James Ward is a lawyer, privacy advocate, and fan of listing things in threes. Nothing he says here should be considered legal advice/don’t get legal advice from social media posts. He promises he’s not as smug as he looks in his profile picture.
As the last US troops left Afghanistan, the criticism from many corners included phrases like "now that the war is over" or "the Taliban have won". Everything smacked of finality, down to the Defense Department's tweet showing the last American soldier -- the commanding general of the 82nd Airborne Division -- boarding his transport home. The end of the formal US engagement in Afghanistan surprised many, but nothing shocked quite as much as the "fall" of the capital, Kabul, to the hands of the Taliban. A twenty year interlude of hegemonic authority wiped away and a return to the status quo ante.
To characterise Kabul as "falling" seems to overdramatise the banal reality of a swift, orderly, largely uncontested assumption of complete control by the former overlords of the country. The Taliban's reassertion of power was shocking, in part, because it did not meet what we have come to expect from combat zones: there was no street to street fighting, there were no squadrons of drones whirring over barricaded compounds. Kabul, like an open city of an earlier era, opened its gates. In this, the situation in Afghanistan truly was remarkable, and an exception to the rule of how warfare is increasingly fought -- in the streets and alleys of cities around the globe.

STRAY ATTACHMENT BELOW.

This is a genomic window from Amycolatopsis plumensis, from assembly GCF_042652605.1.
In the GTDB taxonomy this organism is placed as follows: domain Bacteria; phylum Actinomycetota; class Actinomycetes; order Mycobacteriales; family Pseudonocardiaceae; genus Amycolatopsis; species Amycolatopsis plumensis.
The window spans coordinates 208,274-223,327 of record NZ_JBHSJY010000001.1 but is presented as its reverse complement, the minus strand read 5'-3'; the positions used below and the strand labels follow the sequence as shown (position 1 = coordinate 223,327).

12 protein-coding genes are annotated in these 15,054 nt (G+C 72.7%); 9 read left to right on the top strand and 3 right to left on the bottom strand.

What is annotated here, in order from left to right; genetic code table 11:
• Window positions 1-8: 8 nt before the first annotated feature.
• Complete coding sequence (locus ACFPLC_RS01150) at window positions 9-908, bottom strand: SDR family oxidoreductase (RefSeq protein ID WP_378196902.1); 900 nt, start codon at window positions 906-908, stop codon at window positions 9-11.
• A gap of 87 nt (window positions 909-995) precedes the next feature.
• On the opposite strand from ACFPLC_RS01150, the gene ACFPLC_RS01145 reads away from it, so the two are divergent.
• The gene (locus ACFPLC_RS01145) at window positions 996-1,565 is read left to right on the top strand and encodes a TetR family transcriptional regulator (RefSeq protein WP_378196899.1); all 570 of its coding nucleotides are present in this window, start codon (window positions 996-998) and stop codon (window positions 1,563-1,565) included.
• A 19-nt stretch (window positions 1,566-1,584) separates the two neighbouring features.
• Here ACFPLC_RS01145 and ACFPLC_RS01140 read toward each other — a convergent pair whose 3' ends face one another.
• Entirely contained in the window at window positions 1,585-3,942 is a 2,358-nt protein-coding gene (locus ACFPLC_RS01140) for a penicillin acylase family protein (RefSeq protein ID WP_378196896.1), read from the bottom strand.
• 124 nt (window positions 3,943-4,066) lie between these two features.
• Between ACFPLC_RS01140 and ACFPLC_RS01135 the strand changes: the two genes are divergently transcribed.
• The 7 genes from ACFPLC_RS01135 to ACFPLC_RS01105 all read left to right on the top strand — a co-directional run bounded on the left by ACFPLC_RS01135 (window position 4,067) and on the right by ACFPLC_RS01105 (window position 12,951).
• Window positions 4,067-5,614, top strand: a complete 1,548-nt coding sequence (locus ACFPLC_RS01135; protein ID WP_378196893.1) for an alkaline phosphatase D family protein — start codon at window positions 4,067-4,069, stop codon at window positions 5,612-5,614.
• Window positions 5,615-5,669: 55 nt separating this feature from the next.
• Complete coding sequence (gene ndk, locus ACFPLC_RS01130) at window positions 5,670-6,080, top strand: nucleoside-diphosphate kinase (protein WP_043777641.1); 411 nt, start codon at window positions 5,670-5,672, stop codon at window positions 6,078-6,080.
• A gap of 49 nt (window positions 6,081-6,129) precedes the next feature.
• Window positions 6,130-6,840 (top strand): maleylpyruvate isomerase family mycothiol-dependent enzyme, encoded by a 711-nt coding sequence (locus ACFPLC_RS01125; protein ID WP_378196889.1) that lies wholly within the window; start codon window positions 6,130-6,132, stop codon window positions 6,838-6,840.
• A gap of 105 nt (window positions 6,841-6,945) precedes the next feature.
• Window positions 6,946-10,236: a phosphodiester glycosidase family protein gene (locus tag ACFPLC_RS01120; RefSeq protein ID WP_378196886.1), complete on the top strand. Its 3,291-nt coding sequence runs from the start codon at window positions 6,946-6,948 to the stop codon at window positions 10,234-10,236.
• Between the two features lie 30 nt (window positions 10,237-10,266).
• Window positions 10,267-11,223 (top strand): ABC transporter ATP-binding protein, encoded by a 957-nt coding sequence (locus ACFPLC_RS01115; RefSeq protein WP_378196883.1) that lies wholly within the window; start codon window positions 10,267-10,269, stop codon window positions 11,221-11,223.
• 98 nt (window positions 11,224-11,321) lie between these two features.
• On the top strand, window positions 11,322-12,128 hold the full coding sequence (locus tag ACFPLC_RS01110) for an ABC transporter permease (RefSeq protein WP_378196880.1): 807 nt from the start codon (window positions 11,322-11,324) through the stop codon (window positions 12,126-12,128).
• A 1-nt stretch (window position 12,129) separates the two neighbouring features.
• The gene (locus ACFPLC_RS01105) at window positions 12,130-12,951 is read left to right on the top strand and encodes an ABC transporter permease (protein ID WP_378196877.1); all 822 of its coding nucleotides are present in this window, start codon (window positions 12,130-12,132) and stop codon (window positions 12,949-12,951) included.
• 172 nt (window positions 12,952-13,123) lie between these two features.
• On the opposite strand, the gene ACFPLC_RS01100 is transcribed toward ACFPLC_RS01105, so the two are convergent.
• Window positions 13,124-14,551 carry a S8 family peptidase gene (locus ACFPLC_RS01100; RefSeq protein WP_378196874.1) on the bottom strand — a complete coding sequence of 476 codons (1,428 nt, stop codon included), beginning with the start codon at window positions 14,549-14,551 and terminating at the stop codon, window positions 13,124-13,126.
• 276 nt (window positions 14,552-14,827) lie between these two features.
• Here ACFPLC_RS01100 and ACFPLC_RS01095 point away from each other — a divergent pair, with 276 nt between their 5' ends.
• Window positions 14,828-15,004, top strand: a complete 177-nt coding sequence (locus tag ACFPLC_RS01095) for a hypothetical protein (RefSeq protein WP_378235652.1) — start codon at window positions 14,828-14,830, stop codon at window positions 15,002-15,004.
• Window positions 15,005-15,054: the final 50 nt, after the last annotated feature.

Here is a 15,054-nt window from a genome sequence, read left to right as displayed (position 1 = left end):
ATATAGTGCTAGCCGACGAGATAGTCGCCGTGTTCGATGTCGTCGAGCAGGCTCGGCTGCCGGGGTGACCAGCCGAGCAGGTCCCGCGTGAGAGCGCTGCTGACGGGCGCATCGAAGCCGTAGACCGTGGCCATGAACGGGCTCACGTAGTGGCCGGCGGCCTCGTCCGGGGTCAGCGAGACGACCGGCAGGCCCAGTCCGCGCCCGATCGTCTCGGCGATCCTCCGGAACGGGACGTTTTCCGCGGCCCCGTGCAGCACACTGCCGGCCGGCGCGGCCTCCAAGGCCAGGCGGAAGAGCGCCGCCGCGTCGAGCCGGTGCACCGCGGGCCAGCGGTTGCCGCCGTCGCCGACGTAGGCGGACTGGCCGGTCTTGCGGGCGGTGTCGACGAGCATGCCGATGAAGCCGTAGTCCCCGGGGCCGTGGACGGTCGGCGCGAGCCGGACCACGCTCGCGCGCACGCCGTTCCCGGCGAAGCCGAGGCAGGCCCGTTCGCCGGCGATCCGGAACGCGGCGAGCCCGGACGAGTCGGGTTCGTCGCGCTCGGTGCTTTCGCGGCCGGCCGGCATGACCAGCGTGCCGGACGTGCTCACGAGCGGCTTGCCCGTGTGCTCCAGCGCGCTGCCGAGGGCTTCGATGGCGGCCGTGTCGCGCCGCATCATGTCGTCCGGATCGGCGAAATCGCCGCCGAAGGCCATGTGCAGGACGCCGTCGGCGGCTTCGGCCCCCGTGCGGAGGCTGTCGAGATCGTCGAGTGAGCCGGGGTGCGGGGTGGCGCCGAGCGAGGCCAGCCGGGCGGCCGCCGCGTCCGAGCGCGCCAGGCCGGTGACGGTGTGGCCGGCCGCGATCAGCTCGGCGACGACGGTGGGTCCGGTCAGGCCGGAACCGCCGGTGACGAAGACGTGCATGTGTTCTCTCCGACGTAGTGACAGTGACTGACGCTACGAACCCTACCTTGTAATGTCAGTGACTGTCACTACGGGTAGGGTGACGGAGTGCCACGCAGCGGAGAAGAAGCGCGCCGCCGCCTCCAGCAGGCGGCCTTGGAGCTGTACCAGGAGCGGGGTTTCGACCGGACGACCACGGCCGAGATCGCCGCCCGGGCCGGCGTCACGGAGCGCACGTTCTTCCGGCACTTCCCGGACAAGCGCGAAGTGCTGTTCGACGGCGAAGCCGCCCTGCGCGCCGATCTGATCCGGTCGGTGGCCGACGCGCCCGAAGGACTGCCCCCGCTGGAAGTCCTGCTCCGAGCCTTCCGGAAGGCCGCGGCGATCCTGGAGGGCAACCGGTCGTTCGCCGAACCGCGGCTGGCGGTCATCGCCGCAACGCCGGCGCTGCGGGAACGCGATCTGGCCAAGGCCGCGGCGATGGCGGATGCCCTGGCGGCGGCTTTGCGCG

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The striking difference of the situation in Kabul comes into even sharper relief after reading Prof. Anthony King's book Urban Warfare in the Twenty-First Century. King, a professor of War Studies at the University of Warwick, makes the compelling case that warfare in our time has become a contest for cities, fought block to block, building to building. His work confirms what our own experience of decades of perpetual war seemed to suggest -- the big battles of the countryside are largely over. The anticlimactic tank invasion in Iraq in 2003 presaged this reality, and as King explains, it was street fighting in Mosul, Fallujah, and Basra that determined the outcome of the war, and not open field engagements with the Republican Guard.
King sets out in a methodical and detailed way how warfare actually takes place in the 21st century. His access to military records and, more importantly, personnel, ground his account in actual troop experience, and not merely the recitation of statistics. Consequently, King is able both to explain the importance of stacked drone surveillance and artillery fire with the precision of a military historian, but also the insight of an anthropologist of the armed forces. For instance, when discussing the role that information warfare plays, he explains that
[R]umour is no longer just an inevitable element of urban warfare, [it] has become the prime medium and, even, the objective of conflict. . . . If the messages are convincing, numerous, and fast enough, informational dominance and, thus, victory are assured.
King is able both to explain the importance of stacked drone surveillance and artillery fire with the precision of a military historian, but also the insight of an anthropologist of the armed forces.